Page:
Sending your bird through the mail or on an airline can be a stressful experience for both you and the bird. Luckily, by following the steps in this guide, you can minimise the difficulties that you’ll both face. We’ve laid out the steps for shipping domestically (within the USA), information to check when sending internationally (outside the USA), plus reviews of the best shipping boxes for live birds that you can buy. Follow the instructions below and your bird will arrive at it’s destination in both a happy and healthy state.
Shipping a bird within the USA
When shipping domestically, follow the following steps:
1) Choose a delivery service and check their restrictions
If you’re mailing your bird then we recommend the United States Postal Service USPS. Make sure you follow their rules, which are listed in the relevant sections below:
- 521 – General Requirements
- 525 – Nonmailable Live Animals
- 526.3 – Live, Day–Old Poultry
- 526.4 – Adult Birds
If sending via an airline, you’ll need to follow a different set of rules. You can see the rules for each carrier listed below:
Make sure you have filled in thelive appropriate forms that they require.
2) Check any restrictions on the deliveries for hard to reach locations
For most deliveries you’ll be able to skip this step. However, an example of this would be when sending something to Hawaii you would want to check out their HDOA website.
3) Get a shipping box or bird travel carrier
Check out the review section at the end of this article on the best shipping boxes to buy. For larger birds you will want to consider a travel cage and for more information on this you’ll want to check out our dedicated guide here.
4) Prepare the travel cage or live shipping box
- Provide food such as seeds and water inside the box.
- Also, provide moist foods such as apples, oranges or cucumbers in case the water spills.
- Soft bedding should be placed at the bottom of the box such as non-colorized newspaper or soft straw.
- Follow the instructions on the shipping box carrier and do not exceed the bird size or bird number restrictions.
- Consider installing a simple perch a few inches off the ground.
- Make sure the words ‘Live Animal’ are displayed on the outside of the container if they are not already there.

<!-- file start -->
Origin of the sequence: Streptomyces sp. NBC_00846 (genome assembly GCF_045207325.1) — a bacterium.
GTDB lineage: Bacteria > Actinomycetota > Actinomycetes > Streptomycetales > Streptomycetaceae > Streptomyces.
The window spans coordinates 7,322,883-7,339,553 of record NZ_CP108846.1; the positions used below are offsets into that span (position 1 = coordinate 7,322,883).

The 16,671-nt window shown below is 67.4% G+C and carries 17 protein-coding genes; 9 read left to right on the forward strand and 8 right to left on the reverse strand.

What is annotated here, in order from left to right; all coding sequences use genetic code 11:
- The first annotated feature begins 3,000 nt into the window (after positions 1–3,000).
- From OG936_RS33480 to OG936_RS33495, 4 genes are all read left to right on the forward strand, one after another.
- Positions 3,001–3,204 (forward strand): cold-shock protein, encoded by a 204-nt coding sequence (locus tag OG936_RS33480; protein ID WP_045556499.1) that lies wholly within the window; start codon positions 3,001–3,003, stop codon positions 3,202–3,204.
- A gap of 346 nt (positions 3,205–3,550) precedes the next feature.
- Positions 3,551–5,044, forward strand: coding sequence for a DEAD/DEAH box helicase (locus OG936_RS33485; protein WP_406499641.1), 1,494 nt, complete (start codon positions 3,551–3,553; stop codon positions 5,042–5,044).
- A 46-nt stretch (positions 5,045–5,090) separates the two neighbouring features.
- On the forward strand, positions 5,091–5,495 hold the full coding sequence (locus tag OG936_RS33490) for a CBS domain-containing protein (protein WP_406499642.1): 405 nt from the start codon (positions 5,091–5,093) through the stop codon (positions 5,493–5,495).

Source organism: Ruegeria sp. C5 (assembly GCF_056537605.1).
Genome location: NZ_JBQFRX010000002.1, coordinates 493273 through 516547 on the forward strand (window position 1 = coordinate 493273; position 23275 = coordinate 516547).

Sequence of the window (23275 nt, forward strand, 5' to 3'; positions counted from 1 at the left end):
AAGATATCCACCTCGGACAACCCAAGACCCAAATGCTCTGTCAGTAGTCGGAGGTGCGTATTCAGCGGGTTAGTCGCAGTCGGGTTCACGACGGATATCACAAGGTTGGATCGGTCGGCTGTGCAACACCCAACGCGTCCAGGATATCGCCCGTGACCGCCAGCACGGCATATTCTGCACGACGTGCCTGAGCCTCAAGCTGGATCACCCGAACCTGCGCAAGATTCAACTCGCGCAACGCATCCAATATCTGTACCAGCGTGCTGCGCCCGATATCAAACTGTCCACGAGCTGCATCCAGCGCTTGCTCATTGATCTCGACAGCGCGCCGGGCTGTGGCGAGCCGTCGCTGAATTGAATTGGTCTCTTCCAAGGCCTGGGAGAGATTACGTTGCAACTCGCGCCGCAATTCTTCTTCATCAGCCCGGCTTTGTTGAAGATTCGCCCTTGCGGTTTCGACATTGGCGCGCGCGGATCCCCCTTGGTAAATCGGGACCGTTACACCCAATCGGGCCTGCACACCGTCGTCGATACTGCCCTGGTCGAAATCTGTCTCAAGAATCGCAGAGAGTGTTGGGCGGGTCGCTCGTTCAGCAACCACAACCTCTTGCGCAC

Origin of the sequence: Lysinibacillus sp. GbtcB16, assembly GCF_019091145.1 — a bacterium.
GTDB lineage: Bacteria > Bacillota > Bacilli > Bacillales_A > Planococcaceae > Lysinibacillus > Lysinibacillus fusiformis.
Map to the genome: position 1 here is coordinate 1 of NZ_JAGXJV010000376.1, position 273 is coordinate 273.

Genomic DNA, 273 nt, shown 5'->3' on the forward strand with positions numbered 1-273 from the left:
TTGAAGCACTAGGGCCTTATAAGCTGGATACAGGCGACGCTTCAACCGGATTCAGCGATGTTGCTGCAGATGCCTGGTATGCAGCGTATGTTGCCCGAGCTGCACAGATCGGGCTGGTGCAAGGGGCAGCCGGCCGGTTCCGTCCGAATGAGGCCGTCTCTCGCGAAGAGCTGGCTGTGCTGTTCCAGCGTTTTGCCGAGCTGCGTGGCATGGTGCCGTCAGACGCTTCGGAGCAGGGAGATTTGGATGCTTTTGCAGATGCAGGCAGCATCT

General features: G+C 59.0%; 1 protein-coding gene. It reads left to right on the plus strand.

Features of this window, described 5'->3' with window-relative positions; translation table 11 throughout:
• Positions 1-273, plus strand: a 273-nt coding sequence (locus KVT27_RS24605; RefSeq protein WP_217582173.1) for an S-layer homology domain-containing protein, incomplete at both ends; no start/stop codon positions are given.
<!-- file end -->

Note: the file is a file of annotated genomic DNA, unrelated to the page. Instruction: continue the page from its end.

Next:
- When transporting birds or parrots with powerful beaks then a wire mesh will be required (such as the example here).
5) Prepare your bird
- First, weigh your bird to check that it is within the weight limits of your shipping company. You can use a scale like the one below.
- It’s a good idea for the bird to see and play with the shipping box or carrier before it’s trip so that the bird becomes familiar with it.
- Only send the bird if it is healthy and showing no signs of injury. Postpone the delivery if these issues arrive.
- Make sure the bird is fully fed and hydrated before placing inside the box.
- Consider giving the bird vitamins and supplements before shipping to boost their immune system.
- Don’t drug or sedate the bird before sending.
6) Before ordering your delivery
- Check the weather conditions of the route that bird will be travelling. Ideally you want the weather to be mild and not too hot or cold.
- Only schedule your delivery to start during the first few days of the week, Monday to Wednesday. You don’t want to ship during the latter part of the week when delays might occur at the weekendu. Also, keep an eye out for public holidays.
- Consider purchasing health insurance for your bird to cover it’s health in case anything goes wrong.
- Double check you have filled in all of the appropriate forms correctly.
- Write the deliver address on the box in case the label comes off.
7) After ordering your delivery
Give the receiver of your bird the tracking number and let them know the arrival times and dates.
Video Guide on How to Ship Chickens
Shipping Bird Internationally
This can be a much more complicated process. You’ll need to follow the common sense steps listed above in the domestic section. However, you also need to check out the following: